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Missing Mbuna Tank Boss

Mon May 01, 2017 6:35 am

So I've read other posts in the forums similar to this but I feel this one is unique. So A couple days ago I noticed my the water in my tank had an oily film on it . I chalked it up as maybe I had something on my hands when I was rearranging some rocks that got knocked over during a water change. Its probably worth mentioning I have extensive rock work in my tank. It makes for a ton of hiding spots. The substrate is sand . So a couple more days go by and the oily film comes back. All the meanwhile the shot caller (dominant male) of my tank is missing .He's a hybrid of Pseudotropheus Crabro and Tropheus Duboisi . He has a twin that is slightly smaller than him he always picks on so theyre never in the same place at the same time . So once I realized it was in fact the boss of the tank missing, I was even more perplexed . He was perfectly healthy last i saw him . I looked around the ground surrounding the tank , nothing . I don't have a cat or dog either . At first I thought maybe he had just made a new spot for himself . (I loves to dig inn the sand) but I did a thorough look around the tank with a super bright flashlight , nothing . So what is going on ?!
Thanks for any input :-?

Re: Missing Mbuna Tank Boss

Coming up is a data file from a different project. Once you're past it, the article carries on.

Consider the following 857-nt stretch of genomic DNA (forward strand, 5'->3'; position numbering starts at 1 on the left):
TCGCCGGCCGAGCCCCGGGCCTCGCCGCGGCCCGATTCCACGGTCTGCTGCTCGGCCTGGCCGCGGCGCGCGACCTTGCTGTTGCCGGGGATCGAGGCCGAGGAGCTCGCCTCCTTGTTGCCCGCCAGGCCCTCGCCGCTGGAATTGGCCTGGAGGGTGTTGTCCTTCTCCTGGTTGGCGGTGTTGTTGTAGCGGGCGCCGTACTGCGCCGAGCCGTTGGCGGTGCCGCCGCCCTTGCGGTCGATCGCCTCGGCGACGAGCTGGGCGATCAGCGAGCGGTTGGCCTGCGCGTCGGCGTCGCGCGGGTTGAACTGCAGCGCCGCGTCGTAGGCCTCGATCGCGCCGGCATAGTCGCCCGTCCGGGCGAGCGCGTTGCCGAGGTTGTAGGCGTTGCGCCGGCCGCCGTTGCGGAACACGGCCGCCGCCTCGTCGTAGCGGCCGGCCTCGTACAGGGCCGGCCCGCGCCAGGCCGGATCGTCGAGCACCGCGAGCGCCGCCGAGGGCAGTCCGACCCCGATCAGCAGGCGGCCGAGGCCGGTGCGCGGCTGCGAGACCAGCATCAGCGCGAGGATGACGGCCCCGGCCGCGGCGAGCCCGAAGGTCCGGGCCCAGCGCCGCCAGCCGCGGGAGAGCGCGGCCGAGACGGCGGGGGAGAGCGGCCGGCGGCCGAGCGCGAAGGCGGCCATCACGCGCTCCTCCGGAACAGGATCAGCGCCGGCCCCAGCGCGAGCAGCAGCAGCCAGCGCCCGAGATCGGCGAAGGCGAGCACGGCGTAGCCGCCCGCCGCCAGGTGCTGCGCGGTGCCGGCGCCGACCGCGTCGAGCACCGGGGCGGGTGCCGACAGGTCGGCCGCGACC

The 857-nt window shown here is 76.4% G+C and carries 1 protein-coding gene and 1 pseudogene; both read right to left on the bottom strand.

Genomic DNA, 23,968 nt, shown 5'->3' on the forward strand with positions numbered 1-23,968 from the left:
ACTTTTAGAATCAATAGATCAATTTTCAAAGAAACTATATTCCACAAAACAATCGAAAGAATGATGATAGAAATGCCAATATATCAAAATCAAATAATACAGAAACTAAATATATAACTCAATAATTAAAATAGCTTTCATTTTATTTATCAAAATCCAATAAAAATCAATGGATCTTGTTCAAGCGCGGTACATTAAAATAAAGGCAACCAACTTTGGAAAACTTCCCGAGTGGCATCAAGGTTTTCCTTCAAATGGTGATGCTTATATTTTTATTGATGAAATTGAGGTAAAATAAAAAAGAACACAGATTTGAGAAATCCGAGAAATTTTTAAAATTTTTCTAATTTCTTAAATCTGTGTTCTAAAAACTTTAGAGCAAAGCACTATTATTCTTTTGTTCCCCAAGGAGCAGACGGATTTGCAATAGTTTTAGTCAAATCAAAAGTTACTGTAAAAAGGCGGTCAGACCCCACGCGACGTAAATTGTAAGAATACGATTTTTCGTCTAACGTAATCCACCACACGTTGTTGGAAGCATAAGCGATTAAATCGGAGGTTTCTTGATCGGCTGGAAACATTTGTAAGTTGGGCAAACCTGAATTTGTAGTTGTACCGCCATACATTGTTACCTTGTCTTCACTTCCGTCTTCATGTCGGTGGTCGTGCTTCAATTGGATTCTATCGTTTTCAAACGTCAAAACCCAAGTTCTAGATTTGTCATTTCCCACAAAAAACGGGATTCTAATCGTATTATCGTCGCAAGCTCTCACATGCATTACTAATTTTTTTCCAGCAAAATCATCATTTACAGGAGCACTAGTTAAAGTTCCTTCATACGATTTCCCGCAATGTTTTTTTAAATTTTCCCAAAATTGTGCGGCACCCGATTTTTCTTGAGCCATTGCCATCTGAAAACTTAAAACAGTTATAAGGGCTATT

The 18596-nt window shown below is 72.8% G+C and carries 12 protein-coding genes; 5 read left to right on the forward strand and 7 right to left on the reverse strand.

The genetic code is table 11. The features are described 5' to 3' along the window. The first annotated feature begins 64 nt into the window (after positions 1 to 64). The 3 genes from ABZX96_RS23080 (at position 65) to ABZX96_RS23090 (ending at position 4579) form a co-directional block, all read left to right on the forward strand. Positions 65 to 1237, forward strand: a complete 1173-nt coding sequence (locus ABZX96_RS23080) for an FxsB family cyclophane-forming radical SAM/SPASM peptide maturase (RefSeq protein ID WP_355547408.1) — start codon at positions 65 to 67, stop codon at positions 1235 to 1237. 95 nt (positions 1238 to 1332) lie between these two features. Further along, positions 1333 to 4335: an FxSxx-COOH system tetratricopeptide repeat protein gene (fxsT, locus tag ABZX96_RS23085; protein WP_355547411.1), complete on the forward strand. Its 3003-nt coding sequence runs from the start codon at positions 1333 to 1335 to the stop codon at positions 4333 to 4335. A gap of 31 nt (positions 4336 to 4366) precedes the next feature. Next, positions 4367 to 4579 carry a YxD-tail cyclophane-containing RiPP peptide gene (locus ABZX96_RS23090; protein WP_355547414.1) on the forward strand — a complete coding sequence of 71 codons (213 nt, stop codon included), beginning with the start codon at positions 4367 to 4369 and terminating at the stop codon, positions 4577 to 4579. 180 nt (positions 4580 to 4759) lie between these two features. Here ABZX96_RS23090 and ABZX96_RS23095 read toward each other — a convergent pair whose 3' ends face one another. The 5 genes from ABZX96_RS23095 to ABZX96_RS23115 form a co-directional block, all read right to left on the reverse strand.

Mon May 01, 2017 12:21 pm

The missing fish could be dead and trapped in the rocks somewhere and has been known to happen. I've had old fish hide in a cave or in rocks that died and only noticed them once they start to bloat up, decay or notice an obvious smell of dead fish. I have never noticed an oily film due to strong surface agitation.

The oily film on the water surface could be due to the food being fed but it's always possible there is a dead fish somewhere.

Re: Missing Mbuna Tank Boss

Mon May 01, 2017 1:14 pm

All true. And you would be surprised at how little can be left of a dead fish after a couple of days...between natural decomp and fish eating the remains. Even the skull seems to soften and be eaten or decompose in my tanks.

Definitely cover the tank to remove that scenario.

I also ensure the rock piles are spread out and/or easy to remove a rock or two for inspection.

This is common with catfish, especially if they are new to the tank...I've always found THEM alive if I tear down the tank to check.
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